In the same way that you title your webpages appropriately (ie with search engine keywords in mind), do the same for the titles of your videos. This is, after all, the information that is used to populate YouTube’s search engine to help people find your video, and the info that gets plugged into the URL. So use those words wisely – while still, of course, keeping your title appropriate and relevant to the video’s content – not the landing zone for keyword dumping.

5. Percentage of Likes vs Dislikes

This is self-explanatory also, but this will play into a factor we will discuss in the final post in this breakdown, which is negative vs positive brand mentions. Unlike Facebook, YouTube has a dislike button as well as a like button. Therefore, people don’t just click away if they are disappointed in a video – nor do they have to be so disappointed that they want to take the time to sit down and write a comment about it. They can simply click a dislike button. You want to focus on likes here, so try to avoid posting polarizing content – unless, of course, your hope is that the controversy of the video is what will drive your campaign.

Next time we will wrap this series up with a look at aspects of social media that affect search rank from all forms of media, in a good summary of the impact of this form of online marketing.

Importance of Facebook in Relation to Internet Marketing

Last week we discussed the importance of Twitter in relation to search engine rank and online marketing. This week, it’s Facebook’s turn.

Social media in general has a huge impact on search rank, as previously discussed in previous blog posts this month (in case you hadn’t seen a pattern already, we are focusing on social media for September’s blog posts!).

This article by Search Engine Watch details the 13 elements of social media you should be tracking in order to really work out which elements of your social media campaign are affecting your search rank. It helps to narrow your focus on certain metrics so you can most effectively track the progress of your marketing strategies and tailor them as necessary.

While the author’s first four points focused on Twitter (which we covered in last week’s post), the next two look at Facebook. The two elements the author says you should be concerned with, when it comes to Facebook usage, are:

  1. Number of fans
  2. Number of comments

While elements such as Facebook shares and ‘likes’ are focused on by many social media experts, it seems that fans and comments are the ones that deserve your attention. The reason for this, the author explains, is that if people are ‘liking’ numerous posts on your Facebook page but commenting on few of them, it is a sign of a marketer trying to fool the system.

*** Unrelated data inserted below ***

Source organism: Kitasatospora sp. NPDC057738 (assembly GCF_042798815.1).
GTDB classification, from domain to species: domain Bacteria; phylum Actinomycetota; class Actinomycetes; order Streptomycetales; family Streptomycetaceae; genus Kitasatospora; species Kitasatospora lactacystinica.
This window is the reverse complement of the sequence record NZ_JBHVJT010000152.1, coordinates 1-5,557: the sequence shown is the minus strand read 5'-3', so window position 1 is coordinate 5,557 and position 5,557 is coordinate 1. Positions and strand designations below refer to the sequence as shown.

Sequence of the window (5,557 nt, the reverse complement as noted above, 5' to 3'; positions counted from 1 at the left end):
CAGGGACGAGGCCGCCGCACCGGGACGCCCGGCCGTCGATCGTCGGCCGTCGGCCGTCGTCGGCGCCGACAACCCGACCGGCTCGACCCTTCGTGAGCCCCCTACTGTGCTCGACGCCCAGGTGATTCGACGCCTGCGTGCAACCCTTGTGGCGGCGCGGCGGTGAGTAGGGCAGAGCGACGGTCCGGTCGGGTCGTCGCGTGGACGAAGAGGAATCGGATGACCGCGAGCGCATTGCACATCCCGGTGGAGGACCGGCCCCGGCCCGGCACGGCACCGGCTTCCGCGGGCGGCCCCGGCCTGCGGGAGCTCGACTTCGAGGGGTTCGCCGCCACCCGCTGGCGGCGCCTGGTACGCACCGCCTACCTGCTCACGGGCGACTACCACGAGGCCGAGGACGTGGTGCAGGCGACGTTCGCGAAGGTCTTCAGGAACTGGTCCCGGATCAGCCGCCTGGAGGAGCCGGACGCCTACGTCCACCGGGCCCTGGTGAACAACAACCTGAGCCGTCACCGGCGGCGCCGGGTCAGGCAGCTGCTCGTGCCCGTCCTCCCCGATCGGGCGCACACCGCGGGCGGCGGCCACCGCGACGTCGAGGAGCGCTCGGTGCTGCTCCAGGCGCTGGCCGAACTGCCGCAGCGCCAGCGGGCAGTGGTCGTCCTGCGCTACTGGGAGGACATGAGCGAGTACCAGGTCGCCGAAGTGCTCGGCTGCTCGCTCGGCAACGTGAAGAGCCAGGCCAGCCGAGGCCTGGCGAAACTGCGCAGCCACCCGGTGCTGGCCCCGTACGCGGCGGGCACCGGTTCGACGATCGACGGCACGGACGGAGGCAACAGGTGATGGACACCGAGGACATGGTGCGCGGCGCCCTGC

Even if your page genuinely is getting organic ‘likes’ from fans, and you’re not trying to pull one over on Google, this is still a sign of something that you need to work on. If posts are just driving people to ‘like’ them and not to comment then you need to reevaluate what kind of posts you’re putting up. You want to encourage discussion and involvement through your social media strategies, so post more leading questions, invite commentary or opinions. People love to share opinions, especially on Facebook, so if you ask the right questions you should have ample discussion on your page.

This is, of course, dependent on you having a large group of fans to provide the feedback and discussion you need. Which was the author’s first point of focus – the number of fans you have. Akin to Twitter followers, you need to garner these fans in a natural and organic way (companies are no longer allowed to require that people ‘like’ their page, comment on a post or engage with them on Facebook in order to enter a competition, which was how a number of companies used to gain large followings on Facebook – you can see Facebook’s official rules on that issue here). Advertising that you have a Facebook page, and printing a QR code on marketing materials will allow people to quickly be directed to the page once they have scanned the code with their smartphones, simplifying the process for customers.

According to Search Engine Watch, a large number of fans will add value to your website in a search engine’s eyes.

Check back on Friday for the importance of YouTube on your Internet marketing strategies.

Importance of Twitter in Relation to Internet Marketing

An article on Search Engine Watch focuses on the top 13 social media ranking factors for SEO. These are centered around Twitter, Facebook and YouTube, but a couple of points touch on dealing with other social media also.

The point of the article is to advise you on which areas of your social media campaigns to focus on tracking in order to see the efficacy of a social media campaign and its effect on search engine rank.

For Twitter, the article recommends focusing on number of retweets and number of followers – both apparently obvious. But it also recommends looking at the relevance and quality of your followers. How do you determine the relevance and quality of a Twitter account? Look at: